When Best Buy Co. Inc. (NYSE: BBY) reported third-quarter results last week, the electronics gear retailer beat profit estimates and narrowly missed on expected revenues. Shares opened down about 6.7%, but that was the effect of a weak outlook statement on the fourth quarter.
Best Buy expects revenue to decline in the low single-digit range in the fourth quarter, with profit margins taking a hit of 25 to 45 basis points across the enterprise. That’s not so good but is in line with industry research firm NPD Group’s forecast for a decline of 4% in sales of electronics gear.
To combat the expected softness in the market for phones, video game controllers, and other electronics gear, Best Buy is kicking off its Black Friday sales early with featured pricing on a variety of Apple (NASDAQ: AAPL) products and HD TVs from Samsung, Sharp, and LG Electronics.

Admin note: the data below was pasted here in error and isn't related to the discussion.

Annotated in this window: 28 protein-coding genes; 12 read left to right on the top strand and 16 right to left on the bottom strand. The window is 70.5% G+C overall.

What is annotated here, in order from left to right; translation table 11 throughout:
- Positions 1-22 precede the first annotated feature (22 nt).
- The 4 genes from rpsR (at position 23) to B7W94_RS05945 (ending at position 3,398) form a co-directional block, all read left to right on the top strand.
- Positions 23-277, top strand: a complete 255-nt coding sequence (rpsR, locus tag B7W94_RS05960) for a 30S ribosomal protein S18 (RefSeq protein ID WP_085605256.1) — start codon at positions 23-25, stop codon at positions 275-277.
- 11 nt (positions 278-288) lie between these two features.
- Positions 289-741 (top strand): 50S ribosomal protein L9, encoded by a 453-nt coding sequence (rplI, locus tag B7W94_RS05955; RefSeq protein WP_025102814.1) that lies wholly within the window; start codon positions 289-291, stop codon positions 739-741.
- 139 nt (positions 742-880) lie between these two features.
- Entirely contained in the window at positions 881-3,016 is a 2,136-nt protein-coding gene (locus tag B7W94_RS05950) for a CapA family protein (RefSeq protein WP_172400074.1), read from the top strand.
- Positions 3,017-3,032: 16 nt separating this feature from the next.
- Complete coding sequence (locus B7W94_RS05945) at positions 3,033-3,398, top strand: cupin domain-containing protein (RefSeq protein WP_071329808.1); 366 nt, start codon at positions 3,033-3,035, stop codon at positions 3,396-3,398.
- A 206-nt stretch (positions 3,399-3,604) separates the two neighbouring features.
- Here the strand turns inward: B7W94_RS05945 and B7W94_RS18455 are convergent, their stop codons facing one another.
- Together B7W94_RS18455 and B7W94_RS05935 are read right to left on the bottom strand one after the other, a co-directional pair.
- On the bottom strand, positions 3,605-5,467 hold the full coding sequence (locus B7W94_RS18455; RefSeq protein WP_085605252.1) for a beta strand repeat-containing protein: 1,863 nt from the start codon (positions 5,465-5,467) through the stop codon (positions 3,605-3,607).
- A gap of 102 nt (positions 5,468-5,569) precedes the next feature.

Most Best Buy stores will open at 5 p.m. on Thanksgiving Day and Black Friday deals are available all day for online shoppers. For example, an Apple iPad Air 2 with 16GB of memory sells today for $499 but will be available for $100 less on Black Friday. Samsung’s Galaxy S6 with 32GB will sell for $1.00 with a two-year contract from a number of wireless carriers, a savings of 99% from the regular price of $200.
Weak sales for phones, game controllers, and tablets in the third quarter are the likely drivers behind Best Buy’s special pricing. If it had not been for the better sales of appliances and big-screen TVs, the company’s third-quarter results might have been worse.
But to sell these consumer electronics products at such low prices hacks away at margins and drives promotional costs up because every retailer is likely to be offering deals with similar or slightly better pricing. Winning in that kind of environment is difficult to do.
Best Buy’s shares closed down about 0.5% on Friday at $30.51 in a 52-week range of $28.32 to $42.00. The consensus price target on the stock is $39.22 and the high target is $50.00.